Tuesday, February 23, 2010

4 business tips for freelancers...from Molly Maid

I know you're thinking, "Molly Maid? Really?" But hang with me here. A few weeks ago on a lazy Sunday, I contacted two cleaning services through their respective online forms. Here's how it went down:
  1. The owner of the local Molly Maid franchise called me at 8:30 a.m. on Monday, while his competitor didn't call till later that afternoon. I know that there's a desire among freelancers to be perceived as busy and exclusive, but don't forget that there's considerable impact from being prompt and responsive, too.
  2. The Molly Maid guy was brief on the phone. The other company's rep did way too much rambling and bragging about why his company is superior before he ever asked me about my needs. In the excitement of having a prospect, beware the temptation to gush information. (You'll have plenty of time to prove how wonderful you are once you start a project.) Ask questions instead.
  3. The bid was presented as a range that would be finalized after the first cleaning. I'm a huge believer in "estimated ranges" for freelancers because they A) give the client an incentive to be easy to work with and B) give you an opportunity to reward that behavior. I was pleasantly surprised when our first cleaning came in at the low end of the range, whereas if he had just given a hard number and hit it, it wouldn't have thought anything of it.
  4. A significant portion of Molly Maid's business comes from people weary of independent agents who were inexpensive, but inconsistent about how well they cleaned, or who would switch days and times, or simply not show up at all. So too, in many, many cases, a prospect for your creative services has been burned by a previous bad experience with Freelancerius flakius. Your job, particularly while mopping up someone else's mess, is to reassure them with professional reliability.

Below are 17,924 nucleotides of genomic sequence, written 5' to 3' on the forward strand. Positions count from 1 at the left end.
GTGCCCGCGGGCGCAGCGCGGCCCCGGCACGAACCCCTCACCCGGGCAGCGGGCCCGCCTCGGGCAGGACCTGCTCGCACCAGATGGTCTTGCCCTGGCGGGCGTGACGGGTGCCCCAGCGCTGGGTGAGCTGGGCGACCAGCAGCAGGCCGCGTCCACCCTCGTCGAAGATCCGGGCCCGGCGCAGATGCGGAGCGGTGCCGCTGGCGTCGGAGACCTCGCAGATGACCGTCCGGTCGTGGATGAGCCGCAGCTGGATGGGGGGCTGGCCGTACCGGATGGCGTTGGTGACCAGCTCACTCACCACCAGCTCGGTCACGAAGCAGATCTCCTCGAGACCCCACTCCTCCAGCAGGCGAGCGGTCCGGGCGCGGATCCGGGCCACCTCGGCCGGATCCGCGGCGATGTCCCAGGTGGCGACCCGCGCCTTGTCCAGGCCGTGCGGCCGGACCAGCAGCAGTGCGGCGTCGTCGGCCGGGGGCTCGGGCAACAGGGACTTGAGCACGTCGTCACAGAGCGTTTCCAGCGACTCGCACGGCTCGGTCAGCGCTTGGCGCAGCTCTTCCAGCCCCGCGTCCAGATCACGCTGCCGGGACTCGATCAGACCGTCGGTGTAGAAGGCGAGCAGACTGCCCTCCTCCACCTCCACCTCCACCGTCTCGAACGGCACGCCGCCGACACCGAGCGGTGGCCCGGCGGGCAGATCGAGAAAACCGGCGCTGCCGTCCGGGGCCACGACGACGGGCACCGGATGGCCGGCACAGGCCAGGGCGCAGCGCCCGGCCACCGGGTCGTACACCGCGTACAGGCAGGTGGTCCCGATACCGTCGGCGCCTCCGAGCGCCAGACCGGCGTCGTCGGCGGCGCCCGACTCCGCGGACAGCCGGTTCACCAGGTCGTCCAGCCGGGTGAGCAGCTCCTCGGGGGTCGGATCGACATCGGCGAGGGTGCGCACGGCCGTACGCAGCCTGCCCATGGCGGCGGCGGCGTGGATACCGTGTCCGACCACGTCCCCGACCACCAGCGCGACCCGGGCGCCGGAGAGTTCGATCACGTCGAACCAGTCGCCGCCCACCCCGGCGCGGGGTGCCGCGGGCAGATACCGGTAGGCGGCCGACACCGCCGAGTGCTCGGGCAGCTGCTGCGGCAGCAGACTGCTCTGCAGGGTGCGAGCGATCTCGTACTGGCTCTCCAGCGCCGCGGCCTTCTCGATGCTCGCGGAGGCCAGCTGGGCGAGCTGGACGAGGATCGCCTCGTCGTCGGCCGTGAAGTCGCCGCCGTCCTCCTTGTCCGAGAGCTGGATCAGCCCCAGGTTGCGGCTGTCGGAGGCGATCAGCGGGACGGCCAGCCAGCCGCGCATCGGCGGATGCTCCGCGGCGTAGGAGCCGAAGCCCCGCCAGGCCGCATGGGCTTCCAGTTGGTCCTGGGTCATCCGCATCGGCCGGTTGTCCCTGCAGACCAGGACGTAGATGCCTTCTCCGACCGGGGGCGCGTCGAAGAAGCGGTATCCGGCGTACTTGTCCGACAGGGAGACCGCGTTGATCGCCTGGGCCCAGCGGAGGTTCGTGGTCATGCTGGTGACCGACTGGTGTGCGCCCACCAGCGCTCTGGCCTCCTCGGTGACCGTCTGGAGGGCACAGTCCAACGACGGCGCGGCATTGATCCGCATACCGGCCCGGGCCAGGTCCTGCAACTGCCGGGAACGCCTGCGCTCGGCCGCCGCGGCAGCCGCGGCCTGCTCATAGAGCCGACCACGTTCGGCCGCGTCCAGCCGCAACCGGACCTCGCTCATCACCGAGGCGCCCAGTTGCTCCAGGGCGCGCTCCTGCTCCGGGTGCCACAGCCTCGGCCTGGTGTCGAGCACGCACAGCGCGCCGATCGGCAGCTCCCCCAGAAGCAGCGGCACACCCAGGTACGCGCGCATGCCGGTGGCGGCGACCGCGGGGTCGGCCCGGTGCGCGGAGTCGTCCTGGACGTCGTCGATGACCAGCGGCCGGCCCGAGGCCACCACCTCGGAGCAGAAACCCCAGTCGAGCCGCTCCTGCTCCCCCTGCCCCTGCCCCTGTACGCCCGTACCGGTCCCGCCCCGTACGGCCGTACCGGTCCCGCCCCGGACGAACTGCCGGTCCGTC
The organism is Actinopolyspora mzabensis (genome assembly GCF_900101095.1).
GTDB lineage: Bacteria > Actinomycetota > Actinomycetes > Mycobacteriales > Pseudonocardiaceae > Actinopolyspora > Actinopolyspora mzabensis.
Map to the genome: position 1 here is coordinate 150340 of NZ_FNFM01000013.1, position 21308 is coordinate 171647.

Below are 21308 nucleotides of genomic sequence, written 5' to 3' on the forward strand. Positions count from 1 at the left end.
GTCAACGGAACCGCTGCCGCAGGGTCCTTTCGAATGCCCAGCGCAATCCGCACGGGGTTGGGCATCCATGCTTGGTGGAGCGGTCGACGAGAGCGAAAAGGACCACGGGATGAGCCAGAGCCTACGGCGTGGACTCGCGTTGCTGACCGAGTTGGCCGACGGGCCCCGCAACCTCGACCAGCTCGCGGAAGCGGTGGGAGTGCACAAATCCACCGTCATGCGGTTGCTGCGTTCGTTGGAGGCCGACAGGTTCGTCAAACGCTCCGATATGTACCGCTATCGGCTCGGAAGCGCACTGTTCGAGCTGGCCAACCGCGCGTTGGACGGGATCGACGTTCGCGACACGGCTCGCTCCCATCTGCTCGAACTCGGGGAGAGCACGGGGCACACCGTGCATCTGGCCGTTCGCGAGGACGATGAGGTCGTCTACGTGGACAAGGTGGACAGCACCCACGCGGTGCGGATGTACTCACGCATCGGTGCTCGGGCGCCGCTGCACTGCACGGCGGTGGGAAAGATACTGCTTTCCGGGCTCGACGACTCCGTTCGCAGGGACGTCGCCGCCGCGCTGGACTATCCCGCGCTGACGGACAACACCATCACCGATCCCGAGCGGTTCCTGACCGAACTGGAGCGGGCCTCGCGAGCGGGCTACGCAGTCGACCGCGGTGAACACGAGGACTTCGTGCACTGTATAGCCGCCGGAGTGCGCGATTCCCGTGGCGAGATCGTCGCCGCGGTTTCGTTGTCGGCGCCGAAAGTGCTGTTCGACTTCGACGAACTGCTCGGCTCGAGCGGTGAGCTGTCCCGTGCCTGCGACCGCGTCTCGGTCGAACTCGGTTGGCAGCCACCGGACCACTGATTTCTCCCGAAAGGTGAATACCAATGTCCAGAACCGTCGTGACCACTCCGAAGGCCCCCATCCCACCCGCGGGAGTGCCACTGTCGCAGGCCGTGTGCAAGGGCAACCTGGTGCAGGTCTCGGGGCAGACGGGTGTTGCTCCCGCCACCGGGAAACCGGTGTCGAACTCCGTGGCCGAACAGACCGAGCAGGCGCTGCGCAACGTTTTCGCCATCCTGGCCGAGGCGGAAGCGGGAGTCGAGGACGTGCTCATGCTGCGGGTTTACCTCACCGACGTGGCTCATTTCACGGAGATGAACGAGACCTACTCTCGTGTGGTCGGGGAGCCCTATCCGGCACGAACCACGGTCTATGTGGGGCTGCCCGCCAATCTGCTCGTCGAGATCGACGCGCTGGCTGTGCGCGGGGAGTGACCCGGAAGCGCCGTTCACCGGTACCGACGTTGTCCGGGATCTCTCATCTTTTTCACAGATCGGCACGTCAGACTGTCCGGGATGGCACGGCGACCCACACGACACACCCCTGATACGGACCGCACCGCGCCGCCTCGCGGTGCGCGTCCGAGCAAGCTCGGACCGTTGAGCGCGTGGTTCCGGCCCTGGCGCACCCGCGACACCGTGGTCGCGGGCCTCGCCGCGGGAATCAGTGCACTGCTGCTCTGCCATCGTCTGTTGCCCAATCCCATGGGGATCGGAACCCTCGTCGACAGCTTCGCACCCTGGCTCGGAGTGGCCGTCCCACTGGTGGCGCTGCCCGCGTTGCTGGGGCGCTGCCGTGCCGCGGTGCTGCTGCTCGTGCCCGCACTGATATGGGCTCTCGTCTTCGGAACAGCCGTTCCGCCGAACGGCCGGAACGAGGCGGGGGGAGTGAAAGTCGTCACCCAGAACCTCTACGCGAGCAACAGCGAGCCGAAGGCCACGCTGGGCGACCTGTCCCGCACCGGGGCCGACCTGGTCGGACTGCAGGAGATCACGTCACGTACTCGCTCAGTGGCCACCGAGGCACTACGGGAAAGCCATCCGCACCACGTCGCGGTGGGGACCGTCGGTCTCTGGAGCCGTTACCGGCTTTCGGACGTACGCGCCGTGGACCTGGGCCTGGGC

I've resisted the temptation in the headline and body text so far, but I can't any longer: Freelancing may be a Dirty Job, but these four tips can help you clean up.


  1. On #3, what if the client just wants a number?

  2. Generally, I try to shy away from franchise operations like Molly Maids and to choose those "independent agents," but I like your tips. The importance of professionalism is hard to overstate whether you're cleaning, writing, designing, photographing or even working a cash register in a supermarket. Simply doing what you say you'll do will often win return business.

  3. @Anon. If the customer just wants a hard bid, by all means give 'em a hard bid. But aim high, since you don't have any wiggle room.

    @STW, we've always used independents and been mostly satisfied. In part, choosing a franchise this time was somewhat of a matter of principle: The Phoenix economy is hurting right now, and my wife and I wanted to support a local, tax-paying business. (Around here, most indies are in the shadows.) The guy who owns the franchise is a small businessman who W-2s his employees, pays for their healthcare, leases an office in a nearby strip mall, etc., and I feel good about supporting his business.

    In reality, it underscores my philosophy that we, as independent practitioners, need to position ourselves as real businesses, not fly-by-nights. (Just like you did recently by establishing an EIN, eh!)

    With regard to "doing what you say you'll do," amen. You don't need to underpromise and overdeliver, just promise and deliver!